You know the answer and he has intercepted your life. Tell people that. Don't ever think it's a sign of ignorance to share your testimony with anyone. If the brilliant apostle Paul could do it over and over and over again in his letters, so can you and so can I.
Start with that. Don't ever underestimate the power of your personal testimony. Secondly, don't ever underestimate the insight from your past trials. Like Elijah, we determine whether or not God is working based on what we can see rather than what God has said. We tend to let our experience cloud God's promise. And Elijah's problem began when he focused more on the word of Jezebel than the word of Jehovah.
Are you in the middle of a difficult situation right now? My advice to you would be, remember the last one. What did God show you then? What did God reveal to you about himself then?
Maybe he took you through that to help you through this now. Write it down. Keep it handy.
We have poor memories, all of us. Be like David who kept Goliath's armor, I think, just so he could walk back and forth in that room every once in a while when he was feeling a little discouraged that maybe God wasn't quite big enough for his day. Don't ever forget the insight God provides from past trials.
Third, one more final reminder. Don't ever underestimate the power of God's grace. You know, if anybody was beyond the reach of the grace of God, it would be Israel. Did they deserve it? No. Did Paul, the hunter of Christians, deserve grace? No. Was he even pursuing Christ? No. Was he searching for the truth? No. He wanted to kill Christians. And God intercepted his life. Do you or I deserve the light of God's grace?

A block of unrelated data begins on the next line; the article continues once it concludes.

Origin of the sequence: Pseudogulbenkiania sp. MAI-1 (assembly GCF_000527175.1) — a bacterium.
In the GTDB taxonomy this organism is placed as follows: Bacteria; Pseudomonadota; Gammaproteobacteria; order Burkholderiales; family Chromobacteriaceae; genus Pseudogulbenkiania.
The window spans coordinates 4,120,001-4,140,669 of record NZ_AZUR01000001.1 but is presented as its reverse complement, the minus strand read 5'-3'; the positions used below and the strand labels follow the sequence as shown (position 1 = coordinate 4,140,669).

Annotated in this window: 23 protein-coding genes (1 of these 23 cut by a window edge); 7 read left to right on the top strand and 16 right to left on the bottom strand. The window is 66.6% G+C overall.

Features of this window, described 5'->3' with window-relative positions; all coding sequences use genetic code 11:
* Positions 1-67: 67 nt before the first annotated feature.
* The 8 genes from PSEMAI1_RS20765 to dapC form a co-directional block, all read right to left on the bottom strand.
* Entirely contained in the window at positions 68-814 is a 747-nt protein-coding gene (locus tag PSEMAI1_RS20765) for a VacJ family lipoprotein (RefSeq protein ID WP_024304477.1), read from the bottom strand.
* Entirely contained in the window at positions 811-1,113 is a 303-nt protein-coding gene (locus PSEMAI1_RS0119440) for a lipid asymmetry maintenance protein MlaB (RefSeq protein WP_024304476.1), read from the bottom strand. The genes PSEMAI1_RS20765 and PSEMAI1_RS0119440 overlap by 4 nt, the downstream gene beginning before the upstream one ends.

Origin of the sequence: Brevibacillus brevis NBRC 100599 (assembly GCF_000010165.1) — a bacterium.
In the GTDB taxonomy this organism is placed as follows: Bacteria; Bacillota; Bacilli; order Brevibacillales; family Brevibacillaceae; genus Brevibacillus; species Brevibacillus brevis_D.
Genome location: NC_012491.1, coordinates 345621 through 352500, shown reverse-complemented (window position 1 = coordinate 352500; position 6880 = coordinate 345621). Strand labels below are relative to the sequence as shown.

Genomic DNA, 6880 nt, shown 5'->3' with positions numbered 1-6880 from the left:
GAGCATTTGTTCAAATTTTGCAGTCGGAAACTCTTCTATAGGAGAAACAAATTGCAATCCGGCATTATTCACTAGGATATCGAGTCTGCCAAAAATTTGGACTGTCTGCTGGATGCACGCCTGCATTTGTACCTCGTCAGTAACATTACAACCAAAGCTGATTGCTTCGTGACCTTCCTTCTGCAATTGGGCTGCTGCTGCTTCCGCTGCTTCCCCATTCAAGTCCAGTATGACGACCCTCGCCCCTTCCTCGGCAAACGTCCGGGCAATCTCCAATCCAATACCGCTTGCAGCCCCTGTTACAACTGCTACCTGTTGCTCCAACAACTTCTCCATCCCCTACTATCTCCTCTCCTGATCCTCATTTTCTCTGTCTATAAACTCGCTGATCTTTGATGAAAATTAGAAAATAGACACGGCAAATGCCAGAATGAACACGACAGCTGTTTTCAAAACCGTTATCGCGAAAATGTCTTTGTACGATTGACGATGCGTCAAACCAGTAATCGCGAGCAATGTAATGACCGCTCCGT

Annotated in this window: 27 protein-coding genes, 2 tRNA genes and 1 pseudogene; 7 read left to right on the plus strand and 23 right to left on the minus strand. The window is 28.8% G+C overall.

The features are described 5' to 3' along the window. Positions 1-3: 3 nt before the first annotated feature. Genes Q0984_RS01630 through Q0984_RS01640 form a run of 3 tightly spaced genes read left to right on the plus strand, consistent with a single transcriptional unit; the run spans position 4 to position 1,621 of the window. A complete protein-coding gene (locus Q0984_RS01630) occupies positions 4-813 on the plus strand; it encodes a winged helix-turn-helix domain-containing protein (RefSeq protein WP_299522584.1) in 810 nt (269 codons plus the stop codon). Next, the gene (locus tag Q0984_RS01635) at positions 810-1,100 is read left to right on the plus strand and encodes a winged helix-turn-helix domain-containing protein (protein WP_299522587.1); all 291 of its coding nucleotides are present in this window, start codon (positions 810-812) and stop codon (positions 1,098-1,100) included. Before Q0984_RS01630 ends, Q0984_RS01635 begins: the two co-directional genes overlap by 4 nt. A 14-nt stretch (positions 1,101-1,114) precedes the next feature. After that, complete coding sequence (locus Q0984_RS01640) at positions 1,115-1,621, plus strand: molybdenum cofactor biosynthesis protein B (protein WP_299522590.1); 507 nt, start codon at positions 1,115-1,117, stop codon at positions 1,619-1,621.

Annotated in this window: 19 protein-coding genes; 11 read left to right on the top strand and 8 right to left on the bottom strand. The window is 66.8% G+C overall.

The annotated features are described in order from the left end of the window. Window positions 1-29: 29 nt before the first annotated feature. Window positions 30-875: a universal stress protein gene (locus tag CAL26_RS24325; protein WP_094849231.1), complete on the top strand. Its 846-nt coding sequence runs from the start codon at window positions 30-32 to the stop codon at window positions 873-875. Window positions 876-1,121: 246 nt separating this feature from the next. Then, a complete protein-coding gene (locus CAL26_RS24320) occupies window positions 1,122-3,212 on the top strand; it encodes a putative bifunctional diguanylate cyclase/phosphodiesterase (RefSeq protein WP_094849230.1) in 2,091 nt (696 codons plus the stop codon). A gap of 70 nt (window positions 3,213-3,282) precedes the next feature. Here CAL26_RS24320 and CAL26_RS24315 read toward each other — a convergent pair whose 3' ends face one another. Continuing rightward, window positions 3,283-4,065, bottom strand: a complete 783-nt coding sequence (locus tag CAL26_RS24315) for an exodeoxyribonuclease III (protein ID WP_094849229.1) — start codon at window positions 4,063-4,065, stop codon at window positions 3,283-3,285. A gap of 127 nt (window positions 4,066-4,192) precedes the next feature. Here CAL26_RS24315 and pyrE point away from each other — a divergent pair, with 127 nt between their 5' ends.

No. None of us deserve it, but that's Paul's point there in verse 6. If we deserved it, grace would not be what?
It would not be grace. Grace is undeserved favor. That means God gives it to people who are undeserving. We often think, oh, if I just be a little more deserving, God would give me more grace. We're missing it.
He gives it to undeserving people like you and me. I want to tell you a story and then we're going to wrap it up. About a mother I read just this past week in a new book I got.
Got started a little bit into it and came across this story. She knew her son would have a hard life following in his perhaps father's pagan footsteps. She had only begun to live for the Lord in the last five or six years. She was weak and sickly and frail but a believer. She depended on the grace of God and she knew her son would need the grace of God as well. And so she spent time teaching him at her knee Bible verses which she had him memorize and hymns which she had him learn to sing. She prayed that God would save her son.
She didn't see the fruit of that prayer. She died when Johnny was only seven years old. He was sent to a boarding school and he ran away from it a number of times and finally was old enough to run away and he lied about his age and he joined the Navy. He ran as far away from his mother's God and his mother's Bible and his mother's hymnal as he could. He eventually ran away from the Navy and into a life of deep sin. On one night he recorded in his testimony.